1 medium cucumber, peeled, seeded, and finely chopped

Pinch kosher salt

4 cloves garlic, finely minced

1 tablespoon olive oil

2 teaspoons red wine vinegar

5 to 6 mint leaves, finely minced

Place the yogurt in a tea towel, gather up the edges, suspend over a bowl, and drain for 2 hours in the refrigerator.

Place the chopped cucumber in a tea towel and squeeze to remove the liquid; discard liquid. In a medium mixing bowl, combine the drained yogurt, cucumber, salt, garlic, olive oil, vinegar, and mint. Serve as a sauce for gyros. Store in the refrigerator in an airtight container for up to a week.

Yield: 1 1/2 cups

We also had Spankopita. This is a lovely treat!

Yield: 1 9" x 13" Pan

2- 3 (10 ounce) packages frozen chopped spinach, thawed and drained*
1 tablespoon Olive oil
1 1/2 cups finely chopped onion
1 TBL Garlic, finely minced
8 ounces feta cheese, crumbled
1 1/4 cups shredded Swiss cheese
3/4 cup grated Parmesan cheese
1/4 tea Cinnamon,ground
1/4 tea. Nutmeg
1/4 tea Black Pepper, ground
1/4 cup butter, melted
1/4 cup Olive Oil
1 (16 ounce) package phyllo dough


(* I squeeze the spinach with my hand to get out as much liquid as possible.)

1. Preheat oven to 375 degrees F (190 degrees C).
2. Saute onion and garlic until tender, but do not brown. Stir in spinach and continue cooking until all moisture has evaporated. Remove from heat and cool to room temperature.
3. In a large bowl combine feta cheese, Swiss cheese, Parmesan cheese,nutmeg,salt, pepper and cinnamon. Stir in spinach,garlic and onion mixture.
4. Combine the melted butter and with the Olive oil. Brush the bottom of a 9" x 13" casserole pan with butter/oil mix. Place 1 sheet of dough in the bottom of the pan; brush with butter/oil. Place two more sheets of phyllo dough on top of this and brush with the butter/oil mixture. Continue this until you have used around 8-12 layers of phyllo (the more you use, the crunchier it will be). Spread half of the spinach and cheese mixture over dough. top with six sheets of phyllo, brushing every other one with the butter/oil mixture. Top this with the remaining spinach mixture. Top this with more phyllo, using the same method as before. I used about 6-8 sheets on top. You can use more, if you like. Use a sharp knife to cut the Spanakopita into a diamond or square shaped grid before you bake it.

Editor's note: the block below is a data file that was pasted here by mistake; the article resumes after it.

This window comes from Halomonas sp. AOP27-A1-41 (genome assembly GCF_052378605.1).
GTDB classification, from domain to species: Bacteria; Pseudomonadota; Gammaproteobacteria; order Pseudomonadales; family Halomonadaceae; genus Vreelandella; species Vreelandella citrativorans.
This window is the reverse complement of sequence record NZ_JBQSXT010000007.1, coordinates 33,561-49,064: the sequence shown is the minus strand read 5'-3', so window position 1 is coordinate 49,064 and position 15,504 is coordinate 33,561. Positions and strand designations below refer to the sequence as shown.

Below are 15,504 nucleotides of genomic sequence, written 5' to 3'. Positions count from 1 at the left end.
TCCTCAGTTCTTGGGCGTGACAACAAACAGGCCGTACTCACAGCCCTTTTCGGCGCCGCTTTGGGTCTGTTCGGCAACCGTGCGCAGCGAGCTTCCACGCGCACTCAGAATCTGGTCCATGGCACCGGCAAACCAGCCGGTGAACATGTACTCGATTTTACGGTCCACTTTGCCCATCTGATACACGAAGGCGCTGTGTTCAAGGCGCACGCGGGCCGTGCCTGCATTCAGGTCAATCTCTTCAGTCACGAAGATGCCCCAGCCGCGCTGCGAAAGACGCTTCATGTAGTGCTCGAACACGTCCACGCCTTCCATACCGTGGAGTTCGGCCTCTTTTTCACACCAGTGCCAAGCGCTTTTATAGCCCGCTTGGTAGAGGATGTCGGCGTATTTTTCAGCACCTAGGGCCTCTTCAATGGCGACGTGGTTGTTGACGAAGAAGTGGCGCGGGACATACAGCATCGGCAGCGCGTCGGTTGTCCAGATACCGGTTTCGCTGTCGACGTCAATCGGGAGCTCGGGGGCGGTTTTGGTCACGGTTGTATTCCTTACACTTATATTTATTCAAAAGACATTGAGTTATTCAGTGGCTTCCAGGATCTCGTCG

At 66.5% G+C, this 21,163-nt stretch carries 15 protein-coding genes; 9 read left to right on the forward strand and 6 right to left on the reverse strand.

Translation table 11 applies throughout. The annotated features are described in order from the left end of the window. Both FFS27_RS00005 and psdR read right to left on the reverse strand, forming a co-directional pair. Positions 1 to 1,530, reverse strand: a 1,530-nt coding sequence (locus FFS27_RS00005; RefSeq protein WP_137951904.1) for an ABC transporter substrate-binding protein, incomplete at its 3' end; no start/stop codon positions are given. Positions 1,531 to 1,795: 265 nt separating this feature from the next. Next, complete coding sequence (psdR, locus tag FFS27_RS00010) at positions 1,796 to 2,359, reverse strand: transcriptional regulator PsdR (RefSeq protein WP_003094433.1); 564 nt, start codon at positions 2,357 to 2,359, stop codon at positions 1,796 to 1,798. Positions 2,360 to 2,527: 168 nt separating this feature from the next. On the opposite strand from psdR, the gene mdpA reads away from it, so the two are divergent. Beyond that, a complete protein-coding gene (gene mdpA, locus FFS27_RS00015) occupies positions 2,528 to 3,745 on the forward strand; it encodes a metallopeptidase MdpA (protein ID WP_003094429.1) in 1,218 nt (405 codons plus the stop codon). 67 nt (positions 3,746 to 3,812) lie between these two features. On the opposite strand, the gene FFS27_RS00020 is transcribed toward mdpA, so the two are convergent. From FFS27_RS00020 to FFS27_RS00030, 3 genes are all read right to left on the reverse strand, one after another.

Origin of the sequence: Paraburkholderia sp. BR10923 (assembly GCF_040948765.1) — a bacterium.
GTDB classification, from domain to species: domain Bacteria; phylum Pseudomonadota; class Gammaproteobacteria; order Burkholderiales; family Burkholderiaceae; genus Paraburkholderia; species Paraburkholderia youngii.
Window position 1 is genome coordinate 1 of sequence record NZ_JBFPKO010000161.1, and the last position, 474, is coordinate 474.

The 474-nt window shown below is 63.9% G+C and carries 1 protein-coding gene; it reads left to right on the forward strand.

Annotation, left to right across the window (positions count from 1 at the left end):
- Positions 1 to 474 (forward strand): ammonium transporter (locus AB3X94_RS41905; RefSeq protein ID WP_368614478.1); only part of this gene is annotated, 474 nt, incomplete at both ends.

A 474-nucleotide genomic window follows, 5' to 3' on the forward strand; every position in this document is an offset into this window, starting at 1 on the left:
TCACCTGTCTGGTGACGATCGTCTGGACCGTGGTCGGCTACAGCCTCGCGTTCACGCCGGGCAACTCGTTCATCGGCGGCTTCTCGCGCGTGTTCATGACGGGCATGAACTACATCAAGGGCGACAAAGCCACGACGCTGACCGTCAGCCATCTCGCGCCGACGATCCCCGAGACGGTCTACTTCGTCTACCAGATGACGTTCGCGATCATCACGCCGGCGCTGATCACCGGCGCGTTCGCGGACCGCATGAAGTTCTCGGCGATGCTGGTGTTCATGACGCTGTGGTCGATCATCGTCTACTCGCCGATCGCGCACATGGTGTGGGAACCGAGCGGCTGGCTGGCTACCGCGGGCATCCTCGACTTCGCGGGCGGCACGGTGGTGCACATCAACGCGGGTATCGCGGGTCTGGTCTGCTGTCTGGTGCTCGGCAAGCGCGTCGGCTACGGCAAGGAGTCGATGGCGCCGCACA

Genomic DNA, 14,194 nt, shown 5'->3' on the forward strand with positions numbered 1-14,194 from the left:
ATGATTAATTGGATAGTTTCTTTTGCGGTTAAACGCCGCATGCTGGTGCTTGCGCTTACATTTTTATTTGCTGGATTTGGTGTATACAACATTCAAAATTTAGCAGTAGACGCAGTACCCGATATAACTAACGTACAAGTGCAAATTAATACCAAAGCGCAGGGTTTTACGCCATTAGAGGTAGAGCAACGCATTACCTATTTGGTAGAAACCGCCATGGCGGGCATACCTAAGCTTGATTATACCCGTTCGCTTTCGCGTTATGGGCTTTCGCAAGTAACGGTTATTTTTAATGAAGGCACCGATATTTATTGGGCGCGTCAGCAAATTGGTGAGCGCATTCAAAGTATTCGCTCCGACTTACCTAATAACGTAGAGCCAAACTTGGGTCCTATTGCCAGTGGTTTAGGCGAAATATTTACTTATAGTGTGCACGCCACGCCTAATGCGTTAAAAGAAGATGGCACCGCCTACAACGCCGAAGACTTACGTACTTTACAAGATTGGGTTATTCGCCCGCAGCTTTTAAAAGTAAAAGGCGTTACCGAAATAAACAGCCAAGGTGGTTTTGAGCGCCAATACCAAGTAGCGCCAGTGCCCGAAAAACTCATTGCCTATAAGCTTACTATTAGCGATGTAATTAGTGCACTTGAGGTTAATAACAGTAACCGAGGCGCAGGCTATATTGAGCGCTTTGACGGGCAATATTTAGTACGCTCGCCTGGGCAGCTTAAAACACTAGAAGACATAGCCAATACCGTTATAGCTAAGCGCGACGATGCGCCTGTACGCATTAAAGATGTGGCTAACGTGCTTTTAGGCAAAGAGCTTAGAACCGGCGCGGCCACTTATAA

5. Bake in preheated oven for 40 minutes, or until golden brown.

Dolmas / Stuffed Grape Leaves

1 jar Grape Leaves (found in the pickle section on the top shelf of a large grocery store)
1 Onion, finely chopped
4 Garlic Cloves, finely chopped
1/4 cup Olive Oil
3 cups Rice, cooked (I use Botan brand Calrose Rice, a shorter, fatter grain of rice used for making Asian desserts)
4 TBL Lemon Juice
1 tea salt
1/2 cup Pinon Nuts
4 TBL Fresh Mint, finely chopped

1. Saute the onion and garlic with the oil until they soft and translucent. Once this is done, add in the rice and stir until it is all coated with oil. Remove from the heat, adding in the lemon juice, salt, pinon nuts and mint. Stir to combine well.

2. Gently unpack the grape leaves from the jar and rinse them. Use a pair of scissors to cut off the small bit of stem left at the base of the leaf. Place these on a plate next to a cutting board. Have the bowl of the rice mixture next to these.

3. Take a large saute pan and place torn grape leaves or very thinly sliced carrots to cover the surface of the pan. This will prevent any of the dolmas from sticking.

4. To make the Dolmas: Place 1-3 Tbsp (depending on the size of the leaf) of rice mix at the bottom near where the stem would attach. Roll the grape leaves by first folding the bottom up, then the right and left sides in then rolling all the way toward the top. (This is very similar to the way we roll a burrito. see the website for video instructions, if needed). Continue to fill and roll each grape leaf this way. Once the Dolmas is done, place it seam side down in the pan, making sure to place them right next to each other. This will help them keep their shape. If you fill the bottom of the pot in a single layer and still have more, you can start a second layer. Be sure to separate the layers with a few leaves.

5. Fill the pan with water just until the Dolmas are covered. (Original instructions: Place a large plate or dish on top of the Dolmas to hold them down and keep them from unraveling as they boil. Place the pot over high heat, bring to a boil then reduce the temperature and simmer.I did this and found that the Dolmas were more mushy than I would have liked. Next time I will simply microwave them to warm them up.) Gently remove the Dolmas from the pot after cooking. Reserve any left over liquid to be poured over any left over Dolmas while they are stored in the refrigerator.

Cucumber Lime Water

3 small seedless cucumbers, sliced
2 liters of water